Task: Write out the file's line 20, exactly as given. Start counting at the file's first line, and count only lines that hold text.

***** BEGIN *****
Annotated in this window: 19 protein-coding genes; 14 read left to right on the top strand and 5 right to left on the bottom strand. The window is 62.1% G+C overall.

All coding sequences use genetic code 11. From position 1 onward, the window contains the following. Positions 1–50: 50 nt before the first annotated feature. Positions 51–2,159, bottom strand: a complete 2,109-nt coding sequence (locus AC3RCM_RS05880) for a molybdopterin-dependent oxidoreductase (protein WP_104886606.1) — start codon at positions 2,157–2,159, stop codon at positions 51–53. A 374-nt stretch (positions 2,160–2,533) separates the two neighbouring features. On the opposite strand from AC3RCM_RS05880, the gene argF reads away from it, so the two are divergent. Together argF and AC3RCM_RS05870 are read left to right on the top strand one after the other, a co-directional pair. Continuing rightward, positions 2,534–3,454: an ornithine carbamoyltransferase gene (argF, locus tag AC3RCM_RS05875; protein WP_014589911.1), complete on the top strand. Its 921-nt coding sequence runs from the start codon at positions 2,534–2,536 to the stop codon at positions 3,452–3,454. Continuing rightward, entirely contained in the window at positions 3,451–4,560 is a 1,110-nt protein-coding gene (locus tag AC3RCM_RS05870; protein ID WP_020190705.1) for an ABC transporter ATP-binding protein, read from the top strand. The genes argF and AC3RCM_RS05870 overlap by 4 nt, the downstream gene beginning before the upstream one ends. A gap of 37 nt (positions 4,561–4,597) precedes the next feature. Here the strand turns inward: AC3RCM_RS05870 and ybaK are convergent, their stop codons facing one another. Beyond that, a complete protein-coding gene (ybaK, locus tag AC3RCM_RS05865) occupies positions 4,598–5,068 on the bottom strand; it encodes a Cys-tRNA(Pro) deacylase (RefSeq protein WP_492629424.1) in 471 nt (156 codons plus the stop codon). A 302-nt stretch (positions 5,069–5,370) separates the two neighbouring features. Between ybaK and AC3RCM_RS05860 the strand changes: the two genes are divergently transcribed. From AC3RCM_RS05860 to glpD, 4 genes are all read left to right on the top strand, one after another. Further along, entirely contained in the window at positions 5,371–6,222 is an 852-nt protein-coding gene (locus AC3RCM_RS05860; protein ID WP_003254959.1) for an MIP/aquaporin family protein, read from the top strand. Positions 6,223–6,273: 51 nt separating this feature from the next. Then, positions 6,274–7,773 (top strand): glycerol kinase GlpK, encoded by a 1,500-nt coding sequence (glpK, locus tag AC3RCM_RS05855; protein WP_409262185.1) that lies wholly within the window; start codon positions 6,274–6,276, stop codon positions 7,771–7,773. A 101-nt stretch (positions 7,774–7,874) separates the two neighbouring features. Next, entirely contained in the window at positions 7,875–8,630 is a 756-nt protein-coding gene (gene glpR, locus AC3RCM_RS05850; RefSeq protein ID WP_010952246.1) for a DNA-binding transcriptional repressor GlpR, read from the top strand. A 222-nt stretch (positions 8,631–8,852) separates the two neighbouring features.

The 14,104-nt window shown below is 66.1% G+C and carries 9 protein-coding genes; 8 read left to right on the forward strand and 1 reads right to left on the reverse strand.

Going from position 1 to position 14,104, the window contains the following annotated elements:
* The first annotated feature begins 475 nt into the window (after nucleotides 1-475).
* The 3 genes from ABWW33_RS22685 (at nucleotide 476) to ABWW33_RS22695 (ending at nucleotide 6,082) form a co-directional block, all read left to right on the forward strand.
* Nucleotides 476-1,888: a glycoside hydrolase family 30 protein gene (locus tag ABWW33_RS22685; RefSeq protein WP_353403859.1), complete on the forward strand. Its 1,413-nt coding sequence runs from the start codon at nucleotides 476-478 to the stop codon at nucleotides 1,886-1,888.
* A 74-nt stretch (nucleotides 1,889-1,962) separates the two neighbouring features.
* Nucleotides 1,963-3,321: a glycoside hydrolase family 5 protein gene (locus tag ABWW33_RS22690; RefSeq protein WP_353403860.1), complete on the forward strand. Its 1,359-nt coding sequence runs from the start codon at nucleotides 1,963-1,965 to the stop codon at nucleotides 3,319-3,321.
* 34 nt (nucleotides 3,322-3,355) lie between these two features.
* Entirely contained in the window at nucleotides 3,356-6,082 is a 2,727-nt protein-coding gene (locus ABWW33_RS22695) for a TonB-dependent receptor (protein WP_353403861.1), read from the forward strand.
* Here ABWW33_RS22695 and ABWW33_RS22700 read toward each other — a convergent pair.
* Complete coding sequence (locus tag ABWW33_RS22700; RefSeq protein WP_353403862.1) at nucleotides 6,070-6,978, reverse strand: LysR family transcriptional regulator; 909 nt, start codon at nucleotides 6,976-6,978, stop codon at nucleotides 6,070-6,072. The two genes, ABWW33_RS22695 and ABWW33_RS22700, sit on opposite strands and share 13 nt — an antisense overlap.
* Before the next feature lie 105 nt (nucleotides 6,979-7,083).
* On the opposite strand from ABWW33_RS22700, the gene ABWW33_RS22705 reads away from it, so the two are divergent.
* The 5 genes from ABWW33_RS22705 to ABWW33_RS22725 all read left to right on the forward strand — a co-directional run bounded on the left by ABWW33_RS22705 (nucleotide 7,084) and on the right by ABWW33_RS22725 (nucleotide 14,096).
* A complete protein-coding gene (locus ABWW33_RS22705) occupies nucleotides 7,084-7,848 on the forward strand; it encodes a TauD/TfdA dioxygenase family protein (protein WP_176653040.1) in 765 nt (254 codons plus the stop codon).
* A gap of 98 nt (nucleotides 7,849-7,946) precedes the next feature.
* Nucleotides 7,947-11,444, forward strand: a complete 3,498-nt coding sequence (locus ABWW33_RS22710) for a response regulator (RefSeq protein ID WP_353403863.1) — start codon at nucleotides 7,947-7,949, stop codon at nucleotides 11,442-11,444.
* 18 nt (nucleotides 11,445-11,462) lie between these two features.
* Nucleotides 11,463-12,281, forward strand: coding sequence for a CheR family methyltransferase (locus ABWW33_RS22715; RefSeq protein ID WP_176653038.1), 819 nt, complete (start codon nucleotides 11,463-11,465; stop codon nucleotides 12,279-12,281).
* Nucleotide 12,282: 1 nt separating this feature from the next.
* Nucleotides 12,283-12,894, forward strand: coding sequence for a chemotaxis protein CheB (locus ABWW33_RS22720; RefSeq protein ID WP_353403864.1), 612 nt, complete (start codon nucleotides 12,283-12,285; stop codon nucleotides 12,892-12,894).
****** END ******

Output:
* 18 nt (nucleotides 11,445-11,462) lie between these two features.